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“I have enormous respect for him doing it the way he did,” Weaver said. “He’s ethical, he’s full of integrity, and he is honest. For the first time in a long time, we have a premier who lets British Columbians know exactly how he feels about various issues rather than saying what he knows they want to hear.”

Kahlon said in a statement on Twitter: “Today is a tough day. I’m both sad and happy for my friend.” He thanked the premier for his service to British Columbians and said the party was lucky to have had Horgan at the helm during the pandemic, wide-scale flooding, and wildfires.

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Former finance minister Carole James summed up her friend and confidant’s leadership using a sports analogy, a nod to Horgan’s love of lacrosse.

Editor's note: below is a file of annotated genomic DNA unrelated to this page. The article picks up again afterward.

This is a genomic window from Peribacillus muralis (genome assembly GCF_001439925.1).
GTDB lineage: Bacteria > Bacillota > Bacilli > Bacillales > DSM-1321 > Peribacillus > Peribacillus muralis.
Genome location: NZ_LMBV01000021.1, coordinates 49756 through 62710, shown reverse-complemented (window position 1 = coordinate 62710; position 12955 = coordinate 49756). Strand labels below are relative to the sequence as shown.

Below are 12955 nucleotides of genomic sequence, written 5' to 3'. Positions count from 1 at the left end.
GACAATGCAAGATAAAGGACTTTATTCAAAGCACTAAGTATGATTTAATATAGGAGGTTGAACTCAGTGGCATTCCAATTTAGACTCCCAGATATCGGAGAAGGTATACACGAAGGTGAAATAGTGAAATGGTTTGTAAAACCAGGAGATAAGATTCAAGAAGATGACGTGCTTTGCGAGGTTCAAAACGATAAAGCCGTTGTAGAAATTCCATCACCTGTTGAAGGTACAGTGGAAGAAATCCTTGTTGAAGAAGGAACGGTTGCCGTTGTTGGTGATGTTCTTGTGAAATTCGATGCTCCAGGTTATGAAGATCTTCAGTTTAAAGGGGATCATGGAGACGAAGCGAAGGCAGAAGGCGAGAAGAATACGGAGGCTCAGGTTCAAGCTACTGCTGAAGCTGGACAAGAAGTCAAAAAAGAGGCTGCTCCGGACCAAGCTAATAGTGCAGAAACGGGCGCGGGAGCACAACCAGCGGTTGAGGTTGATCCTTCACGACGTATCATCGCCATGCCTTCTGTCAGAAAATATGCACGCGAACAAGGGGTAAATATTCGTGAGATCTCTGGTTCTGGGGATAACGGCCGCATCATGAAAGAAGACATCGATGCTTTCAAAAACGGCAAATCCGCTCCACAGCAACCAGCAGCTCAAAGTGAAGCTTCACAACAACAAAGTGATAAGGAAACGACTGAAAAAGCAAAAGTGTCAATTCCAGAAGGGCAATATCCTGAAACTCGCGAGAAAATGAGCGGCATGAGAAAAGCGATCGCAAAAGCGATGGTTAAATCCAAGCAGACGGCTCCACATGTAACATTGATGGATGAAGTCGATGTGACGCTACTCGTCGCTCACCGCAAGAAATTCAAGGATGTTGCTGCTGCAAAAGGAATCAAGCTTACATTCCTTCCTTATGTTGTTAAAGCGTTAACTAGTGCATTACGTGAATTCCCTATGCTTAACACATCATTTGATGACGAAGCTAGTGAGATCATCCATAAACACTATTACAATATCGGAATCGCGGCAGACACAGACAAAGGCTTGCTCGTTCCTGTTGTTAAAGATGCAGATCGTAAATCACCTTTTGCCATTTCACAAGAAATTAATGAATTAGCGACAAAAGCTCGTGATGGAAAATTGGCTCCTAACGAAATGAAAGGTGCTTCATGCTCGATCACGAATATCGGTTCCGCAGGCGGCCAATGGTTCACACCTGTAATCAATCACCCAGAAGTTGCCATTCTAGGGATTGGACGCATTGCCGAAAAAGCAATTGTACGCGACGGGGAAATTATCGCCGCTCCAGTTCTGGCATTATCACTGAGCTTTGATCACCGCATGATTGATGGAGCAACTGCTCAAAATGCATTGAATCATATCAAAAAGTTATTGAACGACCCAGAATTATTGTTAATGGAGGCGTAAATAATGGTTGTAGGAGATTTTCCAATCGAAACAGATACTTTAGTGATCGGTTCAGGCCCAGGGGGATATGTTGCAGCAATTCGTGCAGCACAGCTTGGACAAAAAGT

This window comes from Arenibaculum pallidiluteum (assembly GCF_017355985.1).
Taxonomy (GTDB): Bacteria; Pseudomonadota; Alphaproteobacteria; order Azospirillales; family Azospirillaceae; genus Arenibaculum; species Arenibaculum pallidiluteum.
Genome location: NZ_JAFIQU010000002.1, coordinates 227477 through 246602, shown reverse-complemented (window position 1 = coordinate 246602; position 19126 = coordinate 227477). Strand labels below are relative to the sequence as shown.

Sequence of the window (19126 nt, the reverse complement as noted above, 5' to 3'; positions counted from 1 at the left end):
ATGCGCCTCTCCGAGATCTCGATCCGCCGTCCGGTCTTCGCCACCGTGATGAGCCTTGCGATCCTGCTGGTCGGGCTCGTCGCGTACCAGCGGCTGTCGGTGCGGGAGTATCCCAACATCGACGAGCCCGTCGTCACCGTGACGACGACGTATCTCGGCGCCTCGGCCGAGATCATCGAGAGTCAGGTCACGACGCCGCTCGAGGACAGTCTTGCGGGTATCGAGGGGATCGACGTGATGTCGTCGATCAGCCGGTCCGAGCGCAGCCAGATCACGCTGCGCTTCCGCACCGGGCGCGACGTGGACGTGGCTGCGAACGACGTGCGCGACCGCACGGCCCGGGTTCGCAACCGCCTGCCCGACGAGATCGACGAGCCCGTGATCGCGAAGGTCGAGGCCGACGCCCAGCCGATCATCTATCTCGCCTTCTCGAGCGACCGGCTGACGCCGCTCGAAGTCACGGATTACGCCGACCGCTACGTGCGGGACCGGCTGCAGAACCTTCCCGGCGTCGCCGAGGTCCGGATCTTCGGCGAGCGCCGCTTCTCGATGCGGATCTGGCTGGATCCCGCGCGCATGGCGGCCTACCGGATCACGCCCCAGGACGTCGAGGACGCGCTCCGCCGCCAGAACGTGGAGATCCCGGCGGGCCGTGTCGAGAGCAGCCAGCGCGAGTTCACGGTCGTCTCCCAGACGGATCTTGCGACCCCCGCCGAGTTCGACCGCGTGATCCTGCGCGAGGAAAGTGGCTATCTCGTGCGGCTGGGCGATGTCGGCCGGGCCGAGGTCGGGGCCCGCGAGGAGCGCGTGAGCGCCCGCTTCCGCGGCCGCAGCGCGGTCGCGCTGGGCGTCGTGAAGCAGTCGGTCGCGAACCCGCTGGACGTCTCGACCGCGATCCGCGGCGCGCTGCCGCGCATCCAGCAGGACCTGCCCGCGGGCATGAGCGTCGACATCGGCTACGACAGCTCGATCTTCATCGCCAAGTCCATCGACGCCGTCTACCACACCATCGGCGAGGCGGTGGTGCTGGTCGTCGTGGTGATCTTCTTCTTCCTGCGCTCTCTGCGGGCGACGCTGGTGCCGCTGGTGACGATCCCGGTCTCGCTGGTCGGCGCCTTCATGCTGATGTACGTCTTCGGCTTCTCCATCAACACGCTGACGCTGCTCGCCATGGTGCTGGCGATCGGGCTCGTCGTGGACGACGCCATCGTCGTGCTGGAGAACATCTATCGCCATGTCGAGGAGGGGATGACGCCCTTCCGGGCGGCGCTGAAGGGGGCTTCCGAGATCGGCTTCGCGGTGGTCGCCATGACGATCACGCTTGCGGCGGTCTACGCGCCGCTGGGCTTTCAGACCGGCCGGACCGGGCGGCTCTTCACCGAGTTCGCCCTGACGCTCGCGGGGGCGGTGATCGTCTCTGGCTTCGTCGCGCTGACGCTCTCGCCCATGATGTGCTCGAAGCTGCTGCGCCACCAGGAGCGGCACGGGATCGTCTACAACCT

“He really is the best coach,” she said. “He knows how to bring a team together.”

As Opposition leader, Horgan would often take the bus home from the legislature to Langford, James said. When people would ask why, Horgan said it gave him a chance to talk and connect with people.

At a time when the world is more divided than ever, James said, “John has this unique ability to cross over … to be able to reach out to folks from all walks of life.”

Falcon thanked Horgan for his 17-year contribution to B.C. as an MLA.

“While we may not have always agreed on the politics, we both share a love for this province and a commitment to helping make B.C. a better place for all who call it home,” Falcon wrote on Twitter. “Live long and prosper, John,” Falcon wrote, a reference to Horgan’s love of Star Trek.

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Prime Minister Justin Trudeau also took to Twitter to thank Horgan for his years of public service.